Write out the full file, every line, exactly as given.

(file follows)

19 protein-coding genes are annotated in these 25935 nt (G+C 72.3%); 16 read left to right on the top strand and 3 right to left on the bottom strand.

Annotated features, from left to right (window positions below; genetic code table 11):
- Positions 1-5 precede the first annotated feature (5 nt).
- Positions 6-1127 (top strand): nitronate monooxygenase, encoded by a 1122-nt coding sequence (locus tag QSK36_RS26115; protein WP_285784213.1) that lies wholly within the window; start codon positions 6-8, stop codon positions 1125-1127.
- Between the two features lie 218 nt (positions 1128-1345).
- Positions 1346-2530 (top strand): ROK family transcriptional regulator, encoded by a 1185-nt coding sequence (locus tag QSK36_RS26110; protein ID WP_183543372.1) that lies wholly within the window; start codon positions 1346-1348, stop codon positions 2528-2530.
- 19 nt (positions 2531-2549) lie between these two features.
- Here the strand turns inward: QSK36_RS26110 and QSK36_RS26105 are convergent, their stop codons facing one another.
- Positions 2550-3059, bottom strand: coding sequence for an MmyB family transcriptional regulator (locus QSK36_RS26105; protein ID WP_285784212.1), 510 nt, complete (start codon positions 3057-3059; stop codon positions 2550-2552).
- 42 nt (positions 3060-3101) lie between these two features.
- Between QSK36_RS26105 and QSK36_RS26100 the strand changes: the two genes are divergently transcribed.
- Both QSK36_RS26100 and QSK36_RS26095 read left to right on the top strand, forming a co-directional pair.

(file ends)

19 protein-coding genes are annotated in these 25935 nt (G+C 72.3%); 16 read left to right on the top strand and 3 right to left on the bottom strand.

Annotated features, from left to right (window positions below; genetic code table 11):
- Positions 1-5 precede the first annotated feature (5 nt).
- Positions 6-1127 (top strand): nitronate monooxygenase, encoded by a 1122-nt coding sequence (locus tag QSK36_RS26115; protein WP_285784213.1) that lies wholly within the window; start codon positions 6-8, stop codon positions 1125-1127.
- Between the two features lie 218 nt (positions 1128-1345).
- Positions 1346-2530 (top strand): ROK family transcriptional regulator, encoded by a 1185-nt coding sequence (locus tag QSK36_RS26110; protein ID WP_183543372.1) that lies wholly within the window; start codon positions 1346-1348, stop codon positions 2528-2530.
- 19 nt (positions 2531-2549) lie between these two features.
- Here the strand turns inward: QSK36_RS26110 and QSK36_RS26105 are convergent, their stop codons facing one another.
- Positions 2550-3059, bottom strand: coding sequence for an MmyB family transcriptional regulator (locus QSK36_RS26105; protein ID WP_285784212.1), 510 nt, complete (start codon positions 3057-3059; stop codon positions 2550-2552).
- 42 nt (positions 3060-3101) lie between these two features.
- Between QSK36_RS26105 and QSK36_RS26100 the strand changes: the two genes are divergently transcribed.
- Both QSK36_RS26100 and QSK36_RS26095 read left to right on the top strand, forming a co-directional pair.